If I didn't have a calendar, I'd still know that fall is coming because of the constant singing of the cicadas up in the trees.
And with fall approaching, I'm starting to make some choices about which plants I'll bring inside to save them from the killing frost.
Yes, I said killing frost and it is still August. The killing frost (oops, wrote it again) is still hopefully about two months from now, but it never hurts to plan in advance.
First, I need to figure out what to do with the Red Banana plants, Ensete maurelii. I really like them and would like to save them. This is a picture taken in early July. They are now twice as big!
Fortunately, Proven Winners has some good instructions on what to do to winter them over. I think I'll choose the option of keeping them in the garage.
I've already decided that this Euphorbia 'Diamond Frost' is spending the winter in the sunroom.It was a little "runt" of a plant when I bought it, the last one the garden center had, so I'm kind of fond of it. It jumped into my cart, honest!
I think it will get a bit leggy inside, but should survive, and then I can cut it back next spring when I put it back outside.
This old-fashioned Streptocarpus is also coming inside for the winter.
It's generally a houseplant around here, anyway. It was an impulse purchase this spring. Did you know I bought plants on impulse like that?
I also have a purple-leaved plant I call "Moses-in-the-Cradle" that I got a start of from Annie in Austin, so I am definitely bringing it inside well before the first frost. (There's that bad "frost" word again, sorry if that gave you chills.)
And of course, I'm bringing back into the house all the Clivia plants and the poinsettias that I set outside for the summer.
Just about the only plants that could make it inside in the winter that I'm not bringing in are three ginormous Boston ferns, Nephrolepis exaltata, hanging on the front porch. They would do okay inside, but I would have to sweep up leaves all winter long. Who needs that?
When I bring plants back inside for the fall and winter, I take several precautions to give them the best chance of making it through until spring without ending up with an invasion of pests inside my house. My precautions include:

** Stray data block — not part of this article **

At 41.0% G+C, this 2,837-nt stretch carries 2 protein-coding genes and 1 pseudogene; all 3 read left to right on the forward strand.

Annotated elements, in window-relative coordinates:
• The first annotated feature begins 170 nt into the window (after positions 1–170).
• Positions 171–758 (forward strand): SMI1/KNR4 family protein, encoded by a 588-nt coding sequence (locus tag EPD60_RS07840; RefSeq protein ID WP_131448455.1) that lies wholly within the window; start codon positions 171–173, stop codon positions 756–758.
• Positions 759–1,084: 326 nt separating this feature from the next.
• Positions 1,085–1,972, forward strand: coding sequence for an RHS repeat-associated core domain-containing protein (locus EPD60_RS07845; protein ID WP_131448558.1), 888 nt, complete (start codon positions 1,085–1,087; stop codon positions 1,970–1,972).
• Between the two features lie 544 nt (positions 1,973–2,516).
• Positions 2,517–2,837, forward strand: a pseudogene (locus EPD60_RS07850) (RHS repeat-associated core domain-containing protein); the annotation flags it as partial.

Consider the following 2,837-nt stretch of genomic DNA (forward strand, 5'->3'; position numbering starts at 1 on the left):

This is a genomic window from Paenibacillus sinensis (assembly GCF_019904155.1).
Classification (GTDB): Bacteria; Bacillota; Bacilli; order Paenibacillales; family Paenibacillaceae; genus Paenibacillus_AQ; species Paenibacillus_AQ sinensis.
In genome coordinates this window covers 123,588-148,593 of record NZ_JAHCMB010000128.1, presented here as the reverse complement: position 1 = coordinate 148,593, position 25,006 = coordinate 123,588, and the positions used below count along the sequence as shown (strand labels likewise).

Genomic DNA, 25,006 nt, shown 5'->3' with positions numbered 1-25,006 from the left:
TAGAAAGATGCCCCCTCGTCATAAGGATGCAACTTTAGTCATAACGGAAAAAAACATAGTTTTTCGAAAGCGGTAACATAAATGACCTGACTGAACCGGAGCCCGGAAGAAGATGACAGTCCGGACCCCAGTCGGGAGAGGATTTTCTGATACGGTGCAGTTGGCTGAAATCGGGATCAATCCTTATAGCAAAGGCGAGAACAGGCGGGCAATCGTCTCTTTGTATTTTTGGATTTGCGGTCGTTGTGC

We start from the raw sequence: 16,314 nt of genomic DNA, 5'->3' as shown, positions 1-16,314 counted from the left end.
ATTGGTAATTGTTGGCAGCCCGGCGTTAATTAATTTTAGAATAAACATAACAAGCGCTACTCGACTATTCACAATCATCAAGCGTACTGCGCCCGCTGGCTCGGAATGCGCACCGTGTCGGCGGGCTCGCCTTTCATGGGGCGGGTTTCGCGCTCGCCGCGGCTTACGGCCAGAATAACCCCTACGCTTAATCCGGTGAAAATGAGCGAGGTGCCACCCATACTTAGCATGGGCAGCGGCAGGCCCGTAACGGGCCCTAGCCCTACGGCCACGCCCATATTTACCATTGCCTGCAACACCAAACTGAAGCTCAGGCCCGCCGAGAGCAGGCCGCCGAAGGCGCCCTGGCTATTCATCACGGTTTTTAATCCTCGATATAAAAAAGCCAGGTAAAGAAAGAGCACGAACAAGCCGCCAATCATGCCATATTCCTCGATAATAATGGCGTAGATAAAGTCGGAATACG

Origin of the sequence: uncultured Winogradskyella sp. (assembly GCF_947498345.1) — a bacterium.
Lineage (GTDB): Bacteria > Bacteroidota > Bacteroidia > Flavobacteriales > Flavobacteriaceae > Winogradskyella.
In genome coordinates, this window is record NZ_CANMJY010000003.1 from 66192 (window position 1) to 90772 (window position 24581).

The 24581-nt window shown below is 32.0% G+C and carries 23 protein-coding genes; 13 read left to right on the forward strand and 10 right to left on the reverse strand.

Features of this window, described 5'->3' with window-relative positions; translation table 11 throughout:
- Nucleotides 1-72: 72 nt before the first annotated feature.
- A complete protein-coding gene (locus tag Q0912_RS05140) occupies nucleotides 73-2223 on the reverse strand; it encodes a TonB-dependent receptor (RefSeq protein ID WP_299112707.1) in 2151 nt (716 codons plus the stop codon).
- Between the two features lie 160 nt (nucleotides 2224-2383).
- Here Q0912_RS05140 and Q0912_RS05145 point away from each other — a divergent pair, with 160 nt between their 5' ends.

- Bring them in well before the first frost. Some tropical plants, especially, don't even like temperatures in the 40's. Plus, the cooler temperatures often are the signal for the plants to start going dormant. I plan to start bringing some plants inside as early as Labor Day weekend.
- Repot them if I can. I know that fall is not the time to replant houseplants. Spring is preferred, but I don't want to bring in the pots that have been outside all summer with all the creatures that live in them now... like pill bugs, millipedes, and spiders, just to name a few. So I take my chances and repot the plants.
- Check them thoroughly for pests, especially the undersides of the leaves. I know, by the way, that I still have a big problem with mealybugs on the Clivia lilies that I set outside. I'll have to start now trying to get rid of them. (Mealybugs are also still a problem inside, unfortunately. I've been battling it for years.)
- Give them a little bit of fertilizer for a little boost going into winter. Then I don't fertilize them all winter, just water them when needed (which isn't as often as most people think.)
Does anyone else bring plants in for the winter? What do you do to ensure they'll survive until spring?